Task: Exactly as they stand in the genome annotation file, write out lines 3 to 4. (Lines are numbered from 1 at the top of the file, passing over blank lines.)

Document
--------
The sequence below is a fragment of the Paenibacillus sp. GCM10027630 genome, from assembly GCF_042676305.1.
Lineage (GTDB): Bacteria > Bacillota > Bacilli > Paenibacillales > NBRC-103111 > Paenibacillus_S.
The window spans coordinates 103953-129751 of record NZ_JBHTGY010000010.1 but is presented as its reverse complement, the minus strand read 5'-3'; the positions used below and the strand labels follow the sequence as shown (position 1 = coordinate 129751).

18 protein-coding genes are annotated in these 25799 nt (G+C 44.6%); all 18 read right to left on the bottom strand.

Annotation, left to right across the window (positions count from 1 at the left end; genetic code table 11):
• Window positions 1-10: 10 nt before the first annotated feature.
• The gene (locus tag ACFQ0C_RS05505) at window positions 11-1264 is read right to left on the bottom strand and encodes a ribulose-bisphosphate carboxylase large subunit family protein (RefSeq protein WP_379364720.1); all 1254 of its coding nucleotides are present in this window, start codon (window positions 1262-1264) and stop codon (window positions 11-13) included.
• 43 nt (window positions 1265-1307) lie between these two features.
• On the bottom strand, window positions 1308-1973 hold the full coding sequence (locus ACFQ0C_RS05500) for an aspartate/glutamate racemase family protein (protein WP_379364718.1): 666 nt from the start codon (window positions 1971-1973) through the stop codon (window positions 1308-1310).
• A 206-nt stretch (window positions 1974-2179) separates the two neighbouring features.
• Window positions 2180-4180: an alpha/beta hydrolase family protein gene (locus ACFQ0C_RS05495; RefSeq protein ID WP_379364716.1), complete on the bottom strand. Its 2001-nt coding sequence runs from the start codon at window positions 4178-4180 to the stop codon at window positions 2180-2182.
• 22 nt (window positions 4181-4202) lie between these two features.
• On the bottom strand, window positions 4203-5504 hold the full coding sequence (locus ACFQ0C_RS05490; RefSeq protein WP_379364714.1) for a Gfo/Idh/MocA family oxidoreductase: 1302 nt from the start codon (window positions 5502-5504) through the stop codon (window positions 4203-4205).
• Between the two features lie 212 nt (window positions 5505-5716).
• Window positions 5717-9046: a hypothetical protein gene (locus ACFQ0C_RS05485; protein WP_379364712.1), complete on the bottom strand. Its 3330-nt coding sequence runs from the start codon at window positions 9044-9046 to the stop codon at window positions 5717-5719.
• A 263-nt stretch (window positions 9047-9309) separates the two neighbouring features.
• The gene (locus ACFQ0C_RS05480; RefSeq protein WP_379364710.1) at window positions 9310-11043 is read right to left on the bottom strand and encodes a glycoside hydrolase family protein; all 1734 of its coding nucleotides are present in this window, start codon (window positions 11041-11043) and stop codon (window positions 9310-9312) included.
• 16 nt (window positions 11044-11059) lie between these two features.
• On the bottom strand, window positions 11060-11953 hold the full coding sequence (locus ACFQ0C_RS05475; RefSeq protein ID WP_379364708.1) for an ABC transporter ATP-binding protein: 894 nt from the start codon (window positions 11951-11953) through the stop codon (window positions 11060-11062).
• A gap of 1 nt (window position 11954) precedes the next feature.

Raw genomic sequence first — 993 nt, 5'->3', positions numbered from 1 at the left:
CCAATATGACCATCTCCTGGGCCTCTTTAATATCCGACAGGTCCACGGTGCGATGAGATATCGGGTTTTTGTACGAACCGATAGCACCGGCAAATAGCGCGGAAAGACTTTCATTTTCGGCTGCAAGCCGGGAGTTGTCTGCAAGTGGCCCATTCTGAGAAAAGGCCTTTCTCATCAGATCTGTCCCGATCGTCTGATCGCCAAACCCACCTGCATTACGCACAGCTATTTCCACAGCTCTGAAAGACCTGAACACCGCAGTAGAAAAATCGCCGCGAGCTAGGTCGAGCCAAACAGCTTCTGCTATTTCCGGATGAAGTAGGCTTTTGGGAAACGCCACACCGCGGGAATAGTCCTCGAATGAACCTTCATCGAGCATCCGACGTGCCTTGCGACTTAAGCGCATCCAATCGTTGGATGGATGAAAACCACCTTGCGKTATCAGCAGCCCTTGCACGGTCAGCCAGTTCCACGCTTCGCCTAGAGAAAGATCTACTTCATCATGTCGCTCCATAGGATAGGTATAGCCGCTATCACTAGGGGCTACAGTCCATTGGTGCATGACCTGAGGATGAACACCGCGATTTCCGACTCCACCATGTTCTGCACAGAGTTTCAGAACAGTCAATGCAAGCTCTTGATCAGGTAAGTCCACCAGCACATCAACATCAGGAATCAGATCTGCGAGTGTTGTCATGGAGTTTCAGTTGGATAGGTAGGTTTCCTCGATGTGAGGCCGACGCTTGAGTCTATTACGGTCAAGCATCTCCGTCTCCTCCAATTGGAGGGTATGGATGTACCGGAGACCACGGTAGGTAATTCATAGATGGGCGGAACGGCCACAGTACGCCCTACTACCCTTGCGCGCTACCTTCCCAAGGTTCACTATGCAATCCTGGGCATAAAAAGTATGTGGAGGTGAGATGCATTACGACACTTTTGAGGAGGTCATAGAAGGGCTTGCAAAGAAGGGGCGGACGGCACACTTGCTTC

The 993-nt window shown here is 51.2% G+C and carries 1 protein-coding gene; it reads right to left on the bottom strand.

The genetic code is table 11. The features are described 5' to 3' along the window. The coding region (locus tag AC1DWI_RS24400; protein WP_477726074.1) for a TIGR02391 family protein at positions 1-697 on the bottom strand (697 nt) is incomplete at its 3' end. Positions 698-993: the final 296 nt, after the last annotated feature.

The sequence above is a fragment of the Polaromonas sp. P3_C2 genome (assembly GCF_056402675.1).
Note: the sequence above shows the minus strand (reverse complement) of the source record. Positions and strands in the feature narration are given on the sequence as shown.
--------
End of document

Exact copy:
The window spans coordinates 103953-129751 of record NZ_JBHTGY010000010.1 but is presented as its reverse complement, the minus strand read 5'-3'; the positions used below and the strand labels follow the sequence as shown (position 1 = coordinate 129751).

18 protein-coding genes are annotated in these 25799 nt (G+C 44.6%); all 18 read right to left on the bottom strand.